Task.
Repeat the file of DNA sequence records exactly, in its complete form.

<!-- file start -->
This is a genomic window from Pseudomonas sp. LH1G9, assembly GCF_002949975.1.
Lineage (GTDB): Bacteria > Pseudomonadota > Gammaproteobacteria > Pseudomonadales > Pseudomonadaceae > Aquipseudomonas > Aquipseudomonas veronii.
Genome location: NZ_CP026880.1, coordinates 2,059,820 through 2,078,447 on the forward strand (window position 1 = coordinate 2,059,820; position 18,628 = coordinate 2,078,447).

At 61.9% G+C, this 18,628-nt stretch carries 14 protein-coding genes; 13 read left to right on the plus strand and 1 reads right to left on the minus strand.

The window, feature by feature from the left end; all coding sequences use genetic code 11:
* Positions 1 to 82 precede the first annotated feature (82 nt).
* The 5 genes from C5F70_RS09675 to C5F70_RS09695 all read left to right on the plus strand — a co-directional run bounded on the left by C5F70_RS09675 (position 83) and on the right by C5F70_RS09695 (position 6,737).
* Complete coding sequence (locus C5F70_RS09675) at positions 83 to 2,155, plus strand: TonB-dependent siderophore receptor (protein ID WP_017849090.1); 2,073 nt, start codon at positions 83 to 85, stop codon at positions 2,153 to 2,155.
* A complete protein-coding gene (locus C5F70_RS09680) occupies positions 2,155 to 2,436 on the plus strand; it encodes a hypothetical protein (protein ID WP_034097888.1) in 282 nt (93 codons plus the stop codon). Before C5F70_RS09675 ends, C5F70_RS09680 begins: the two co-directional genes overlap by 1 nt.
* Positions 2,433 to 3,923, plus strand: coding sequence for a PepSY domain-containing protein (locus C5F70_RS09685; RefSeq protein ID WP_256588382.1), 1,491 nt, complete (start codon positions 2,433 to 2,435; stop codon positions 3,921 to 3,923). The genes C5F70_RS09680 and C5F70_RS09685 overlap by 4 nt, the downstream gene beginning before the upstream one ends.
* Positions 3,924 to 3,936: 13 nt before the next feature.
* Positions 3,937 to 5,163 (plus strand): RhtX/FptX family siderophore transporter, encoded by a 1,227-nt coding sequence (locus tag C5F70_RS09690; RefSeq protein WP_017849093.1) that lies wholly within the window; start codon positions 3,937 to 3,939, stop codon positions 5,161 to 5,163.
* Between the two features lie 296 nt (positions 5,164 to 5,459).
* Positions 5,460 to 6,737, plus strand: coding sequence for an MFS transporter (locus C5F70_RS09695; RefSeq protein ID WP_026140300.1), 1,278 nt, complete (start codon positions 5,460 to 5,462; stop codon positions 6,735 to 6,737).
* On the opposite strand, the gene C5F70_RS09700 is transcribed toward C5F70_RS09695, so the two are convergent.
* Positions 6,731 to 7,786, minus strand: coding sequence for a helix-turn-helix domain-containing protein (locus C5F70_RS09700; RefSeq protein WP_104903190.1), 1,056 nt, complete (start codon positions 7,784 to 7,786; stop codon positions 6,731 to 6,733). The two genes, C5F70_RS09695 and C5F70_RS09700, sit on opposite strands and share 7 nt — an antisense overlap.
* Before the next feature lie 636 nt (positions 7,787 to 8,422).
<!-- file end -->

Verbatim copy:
This is a genomic window from Pseudomonas sp. LH1G9, assembly GCF_002949975.1.
Lineage (GTDB): Bacteria > Pseudomonadota > Gammaproteobacteria > Pseudomonadales > Pseudomonadaceae > Aquipseudomonas > Aquipseudomonas veronii.
Genome location: NZ_CP026880.1, coordinates 2,059,820 through 2,078,447 on the forward strand (window position 1 = coordinate 2,059,820; position 18,628 = coordinate 2,078,447).

At 61.9% G+C, this 18,628-nt stretch carries 14 protein-coding genes; 13 read left to right on the plus strand and 1 reads right to left on the minus strand.

The window, feature by feature from the left end; all coding sequences use genetic code 11:
* Positions 1 to 82 precede the first annotated feature (82 nt).
* The 5 genes from C5F70_RS09675 to C5F70_RS09695 all read left to right on the plus strand — a co-directional run bounded on the left by C5F70_RS09675 (position 83) and on the right by C5F70_RS09695 (position 6,737).
* Complete coding sequence (locus C5F70_RS09675) at positions 83 to 2,155, plus strand: TonB-dependent siderophore receptor (protein ID WP_017849090.1); 2,073 nt, start codon at positions 83 to 85, stop codon at positions 2,153 to 2,155.
* A complete protein-coding gene (locus C5F70_RS09680) occupies positions 2,155 to 2,436 on the plus strand; it encodes a hypothetical protein (protein ID WP_034097888.1) in 282 nt (93 codons plus the stop codon). Before C5F70_RS09675 ends, C5F70_RS09680 begins: the two co-directional genes overlap by 1 nt.
* Positions 2,433 to 3,923, plus strand: coding sequence for a PepSY domain-containing protein (locus C5F70_RS09685; RefSeq protein ID WP_256588382.1), 1,491 nt, complete (start codon positions 2,433 to 2,435; stop codon positions 3,921 to 3,923). The genes C5F70_RS09680 and C5F70_RS09685 overlap by 4 nt, the downstream gene beginning before the upstream one ends.
* Positions 3,924 to 3,936: 13 nt before the next feature.
* Positions 3,937 to 5,163 (plus strand): RhtX/FptX family siderophore transporter, encoded by a 1,227-nt coding sequence (locus tag C5F70_RS09690; RefSeq protein WP_017849093.1) that lies wholly within the window; start codon positions 3,937 to 3,939, stop codon positions 5,161 to 5,163.
* Between the two features lie 296 nt (positions 5,164 to 5,459).
* Positions 5,460 to 6,737, plus strand: coding sequence for an MFS transporter (locus C5F70_RS09695; RefSeq protein ID WP_026140300.1), 1,278 nt, complete (start codon positions 5,460 to 5,462; stop codon positions 6,735 to 6,737).
* On the opposite strand, the gene C5F70_RS09700 is transcribed toward C5F70_RS09695, so the two are convergent.
* Positions 6,731 to 7,786, minus strand: coding sequence for a helix-turn-helix domain-containing protein (locus C5F70_RS09700; RefSeq protein WP_104903190.1), 1,056 nt, complete (start codon positions 7,784 to 7,786; stop codon positions 6,731 to 6,733). The two genes, C5F70_RS09695 and C5F70_RS09700, sit on opposite strands and share 7 nt — an antisense overlap.
* Before the next feature lie 636 nt (positions 7,787 to 8,422).